classical physics


Classical physics is a branch of physics that is based on reasoning prior to the emergence of quantum mechanics. It is considered deterministic, since the state of a closed system will later depend absolutely on the state of the system at the moment. Classical physics encompasses other disciplines such as mechanics, electromagnetism, optics, thermodynamics, kinematics, among others.

It can be said that the basic objective of classical physics is the study of phenomena that have a speed much lower than the speed of light. Historically, this field of physics encompassed all those studies that were carried out before the 20th century.

As already mentioned, classical physics is integrated by other sciences, which are defined as follows:

  • Mechanics: investigates movement, force and all those phenomena that originate it. This at the same time, is classified in: mechanics of liquids, solids and gases.
  • Acoustics: investigate everything related to the manifestations of sound.
  • Optics: conducts studies focused on light and all its manifestations.
  • Electromagnetism: is responsible for analyzing the link between magnetism and electricity.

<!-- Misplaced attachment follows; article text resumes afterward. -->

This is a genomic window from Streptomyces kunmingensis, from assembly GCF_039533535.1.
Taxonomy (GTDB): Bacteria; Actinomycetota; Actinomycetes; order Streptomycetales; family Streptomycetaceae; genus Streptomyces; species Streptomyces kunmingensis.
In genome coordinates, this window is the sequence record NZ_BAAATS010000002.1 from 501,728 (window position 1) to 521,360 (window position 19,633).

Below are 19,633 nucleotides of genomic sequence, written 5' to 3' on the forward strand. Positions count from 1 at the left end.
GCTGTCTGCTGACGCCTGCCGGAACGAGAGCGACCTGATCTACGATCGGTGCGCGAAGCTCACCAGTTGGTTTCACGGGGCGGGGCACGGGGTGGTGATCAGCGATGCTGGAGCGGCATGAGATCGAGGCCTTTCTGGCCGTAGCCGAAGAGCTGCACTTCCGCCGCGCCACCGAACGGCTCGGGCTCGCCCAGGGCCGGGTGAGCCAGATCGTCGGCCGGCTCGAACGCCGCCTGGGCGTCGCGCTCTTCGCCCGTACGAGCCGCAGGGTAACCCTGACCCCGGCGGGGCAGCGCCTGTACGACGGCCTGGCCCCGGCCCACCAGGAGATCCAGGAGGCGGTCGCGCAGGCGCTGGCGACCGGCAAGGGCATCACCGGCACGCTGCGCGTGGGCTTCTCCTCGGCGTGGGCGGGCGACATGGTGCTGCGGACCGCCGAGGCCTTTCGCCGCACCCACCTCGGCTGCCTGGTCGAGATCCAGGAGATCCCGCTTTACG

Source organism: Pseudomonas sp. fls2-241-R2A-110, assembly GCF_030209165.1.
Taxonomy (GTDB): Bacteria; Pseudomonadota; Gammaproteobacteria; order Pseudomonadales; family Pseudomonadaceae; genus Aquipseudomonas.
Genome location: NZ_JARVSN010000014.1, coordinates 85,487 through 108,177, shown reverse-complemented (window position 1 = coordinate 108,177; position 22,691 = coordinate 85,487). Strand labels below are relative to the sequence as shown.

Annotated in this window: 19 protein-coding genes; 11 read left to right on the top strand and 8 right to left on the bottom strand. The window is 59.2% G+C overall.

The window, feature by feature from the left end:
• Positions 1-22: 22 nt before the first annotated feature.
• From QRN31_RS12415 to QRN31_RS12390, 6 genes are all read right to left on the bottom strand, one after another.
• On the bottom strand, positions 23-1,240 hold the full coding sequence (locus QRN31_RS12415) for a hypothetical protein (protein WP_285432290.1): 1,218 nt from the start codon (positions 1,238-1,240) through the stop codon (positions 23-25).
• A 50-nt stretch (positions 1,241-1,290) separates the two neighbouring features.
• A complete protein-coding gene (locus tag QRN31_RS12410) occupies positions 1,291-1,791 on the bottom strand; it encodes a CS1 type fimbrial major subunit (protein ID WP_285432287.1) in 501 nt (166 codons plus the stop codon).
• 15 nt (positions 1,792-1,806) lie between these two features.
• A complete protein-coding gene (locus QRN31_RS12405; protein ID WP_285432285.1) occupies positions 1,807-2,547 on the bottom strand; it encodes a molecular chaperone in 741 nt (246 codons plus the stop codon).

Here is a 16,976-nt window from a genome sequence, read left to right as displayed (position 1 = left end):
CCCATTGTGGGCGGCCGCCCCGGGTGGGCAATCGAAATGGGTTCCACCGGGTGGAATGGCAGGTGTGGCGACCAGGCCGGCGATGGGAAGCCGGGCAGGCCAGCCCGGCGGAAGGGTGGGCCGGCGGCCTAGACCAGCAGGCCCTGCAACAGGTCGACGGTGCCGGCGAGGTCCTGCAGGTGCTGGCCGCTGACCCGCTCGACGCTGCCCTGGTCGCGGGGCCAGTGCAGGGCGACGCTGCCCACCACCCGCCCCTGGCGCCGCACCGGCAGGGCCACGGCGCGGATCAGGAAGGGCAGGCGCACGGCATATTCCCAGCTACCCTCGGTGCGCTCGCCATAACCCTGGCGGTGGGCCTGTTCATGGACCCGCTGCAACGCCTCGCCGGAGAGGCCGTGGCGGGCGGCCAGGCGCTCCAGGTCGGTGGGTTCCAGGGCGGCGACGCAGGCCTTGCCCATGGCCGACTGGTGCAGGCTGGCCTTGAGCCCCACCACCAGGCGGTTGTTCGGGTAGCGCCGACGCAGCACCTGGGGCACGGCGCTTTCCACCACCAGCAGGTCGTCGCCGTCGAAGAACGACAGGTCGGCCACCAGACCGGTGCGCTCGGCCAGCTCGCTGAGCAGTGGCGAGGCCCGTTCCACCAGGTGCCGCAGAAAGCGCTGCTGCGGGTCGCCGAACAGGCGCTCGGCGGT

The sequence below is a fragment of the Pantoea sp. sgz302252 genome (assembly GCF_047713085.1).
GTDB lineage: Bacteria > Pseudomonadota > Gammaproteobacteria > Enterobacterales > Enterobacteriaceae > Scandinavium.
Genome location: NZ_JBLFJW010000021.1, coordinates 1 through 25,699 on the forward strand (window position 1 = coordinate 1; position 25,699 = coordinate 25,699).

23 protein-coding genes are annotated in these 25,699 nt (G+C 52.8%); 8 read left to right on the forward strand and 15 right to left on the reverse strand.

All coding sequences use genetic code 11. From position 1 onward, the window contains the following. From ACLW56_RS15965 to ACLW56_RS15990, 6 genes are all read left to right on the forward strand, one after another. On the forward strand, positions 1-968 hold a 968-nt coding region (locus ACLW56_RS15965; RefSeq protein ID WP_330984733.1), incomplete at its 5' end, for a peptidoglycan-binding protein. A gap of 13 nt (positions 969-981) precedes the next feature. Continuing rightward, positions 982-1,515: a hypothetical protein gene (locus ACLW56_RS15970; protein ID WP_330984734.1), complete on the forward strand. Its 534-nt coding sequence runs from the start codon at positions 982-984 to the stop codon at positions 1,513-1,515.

The physicists who were interested in and promoted classical physics were: Galileo Galilei, Isaac Newton and Albert Einstein. However, the classical physics that everyone knows today is due to Mr. Newton, who was the one who enunciated the three basic laws of classical physics, known as the famous “Newton’s laws”.

  • Newton’s first law: “every body is at rest, unless forced to change its state by forces fixed on it.”
  • Newton’s Second Law: “The change in motion of a body is directly proportional to the total force acting on it, as well as being inversely proportional to its volume.”
  • Newton’s third law: “every force will always be accompanied by another force with the same magnitude, but in the opposite direction.”

It is important to note that Newton is considered the creator of classical physics.